What is RSS and how does Coastsider use it?


Posted by
Wed, February 18, 2004

RSS (Really Simple Syndication) is an Internet standard for making headlines available from web sites to users and other sites. If you look at our RSS feeds, they’re not going to seem very interesting, because they are designed to be read by computers.

Typically, people will use an RSS reader to view headlines. If you’re scanning a lot of Web sites for updates and headlines, it’s much faster to use an RSS reader and you can scan a lot more sites. The availability of RSS feeds is a big reason that weblogs have become so successful.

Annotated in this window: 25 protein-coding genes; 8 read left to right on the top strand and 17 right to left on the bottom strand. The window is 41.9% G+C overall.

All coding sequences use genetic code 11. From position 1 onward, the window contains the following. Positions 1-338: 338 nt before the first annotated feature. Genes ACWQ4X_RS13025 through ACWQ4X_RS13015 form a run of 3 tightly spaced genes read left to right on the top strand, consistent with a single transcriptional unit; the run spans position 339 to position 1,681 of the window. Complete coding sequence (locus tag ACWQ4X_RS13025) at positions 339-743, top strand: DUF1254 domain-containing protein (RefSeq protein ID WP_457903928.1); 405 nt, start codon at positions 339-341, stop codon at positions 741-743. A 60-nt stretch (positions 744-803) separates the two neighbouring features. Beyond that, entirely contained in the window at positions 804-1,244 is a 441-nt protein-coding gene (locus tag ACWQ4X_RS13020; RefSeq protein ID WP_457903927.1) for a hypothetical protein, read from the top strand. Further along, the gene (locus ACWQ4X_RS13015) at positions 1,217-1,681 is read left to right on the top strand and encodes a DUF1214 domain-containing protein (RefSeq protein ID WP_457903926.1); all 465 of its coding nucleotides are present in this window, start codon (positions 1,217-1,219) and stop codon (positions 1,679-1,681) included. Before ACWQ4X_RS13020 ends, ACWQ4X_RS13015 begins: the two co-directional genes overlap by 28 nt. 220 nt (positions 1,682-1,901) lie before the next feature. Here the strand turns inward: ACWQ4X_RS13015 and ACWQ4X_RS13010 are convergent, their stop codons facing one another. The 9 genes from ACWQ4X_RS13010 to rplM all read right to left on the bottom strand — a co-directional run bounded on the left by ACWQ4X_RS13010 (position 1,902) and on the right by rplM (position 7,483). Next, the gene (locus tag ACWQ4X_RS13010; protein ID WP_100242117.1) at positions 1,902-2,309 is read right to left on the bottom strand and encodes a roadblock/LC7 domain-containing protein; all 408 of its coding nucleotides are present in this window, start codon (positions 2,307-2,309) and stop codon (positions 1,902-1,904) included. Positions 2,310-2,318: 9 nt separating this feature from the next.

There are thousands of RSS feeds available from both large sites and individual weblogs. PC World has a good article on how RSS works and recommended RSS reader software for Windows. If you’re using a Mac, we strongly recommend NetNewsWire Lite.

Coastsider’s RSS feed is available from a link on our navigation bar. We also offer an RSS feed of coastside news from around the Web.


There is a another good article about RSS on Slate:

  http://slate.msn.com/id/2096660/

If you’re interested in more information on why RSS feeds matter and why you should start using them to read news on the Web, see this page:

  http://blog.contentious.com/archives/000038.html

This article is really comprehensive and addresses why more publishers should be offering RSS to their readers.

Recent web browsers (including Safari and Firefox) have built-in RSS support, making it very easy to get started. Firefox calls its facility “live bookmarks”; in Safari (Tiger and later) click the RSS button in the address bar and bookmark the result.